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T.I., Killer Mike, others voice Ta-Nehisi Coates’ truths to hip-hop generation

To say the cast brought Between the World and Me to life, would be an understatement. Cast members immersed themselves completely into stories that included Coates’ vivid encounter with Prince George’s County police, the time he shared a blunt with a love interest sporting long flowing dreadlocks, and his description of institutional slavery (masterfully executed by Whitfield).

“It was amazing,” said Shirley Carpenter, a native New Yorker, who currently resides in Atlanta. “I was on the edge of my seat the whole time. It was absolutely captivating.”

The Davis Bozeman Law Firm was also on hand and responsible for a community effort that sponsored seats for 500 school-aged students and provided each with a copy of the book. Attorney Mawuli Davis, a managing partner at the firm and also co-founder of The Black Man Lab — a weekly conversation between community leaders and young Black males — led an initiative to raise awareness about the show, and Coates’ book was discussed during weekly forums.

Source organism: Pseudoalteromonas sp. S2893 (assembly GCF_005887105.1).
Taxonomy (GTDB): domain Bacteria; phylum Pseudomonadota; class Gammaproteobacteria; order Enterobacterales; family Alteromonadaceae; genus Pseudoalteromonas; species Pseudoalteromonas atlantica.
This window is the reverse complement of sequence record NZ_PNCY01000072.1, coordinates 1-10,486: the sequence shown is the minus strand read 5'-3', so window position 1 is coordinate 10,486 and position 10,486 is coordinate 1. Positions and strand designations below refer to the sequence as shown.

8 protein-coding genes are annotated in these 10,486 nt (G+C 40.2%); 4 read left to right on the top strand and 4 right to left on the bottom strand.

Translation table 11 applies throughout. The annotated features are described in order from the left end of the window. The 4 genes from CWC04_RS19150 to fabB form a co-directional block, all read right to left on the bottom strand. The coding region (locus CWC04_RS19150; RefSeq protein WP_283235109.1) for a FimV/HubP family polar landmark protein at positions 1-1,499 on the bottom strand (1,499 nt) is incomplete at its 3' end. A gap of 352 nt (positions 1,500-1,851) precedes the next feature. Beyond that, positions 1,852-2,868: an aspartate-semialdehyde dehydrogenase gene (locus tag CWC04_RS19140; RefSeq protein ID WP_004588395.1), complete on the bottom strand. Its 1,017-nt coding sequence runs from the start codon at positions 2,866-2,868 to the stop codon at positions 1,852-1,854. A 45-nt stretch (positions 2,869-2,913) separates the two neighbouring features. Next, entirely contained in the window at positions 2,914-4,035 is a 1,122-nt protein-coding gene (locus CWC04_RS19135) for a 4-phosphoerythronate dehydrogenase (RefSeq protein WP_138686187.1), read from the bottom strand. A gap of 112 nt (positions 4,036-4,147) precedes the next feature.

“We [wanted] to engage young people in this important cultural moment for the city,” Davis said.  “Our hope is that this powerful artistic expression will inspire these young people to engage in social justice work and affirm their own lives matter.”

Davis’ law partner, attorney Robert Bozeman, agreed. “The Davis Bozeman Law Firm is a community-based law firm and our engagement and support of this amazing work of art was a must. It is our duty to provide our children every opportunity to experience this affirmation of their lives and experiences.”

Between the World and Me will return to Harlem, New York, from Oct. 25-28 for an encore performance, until further notice.

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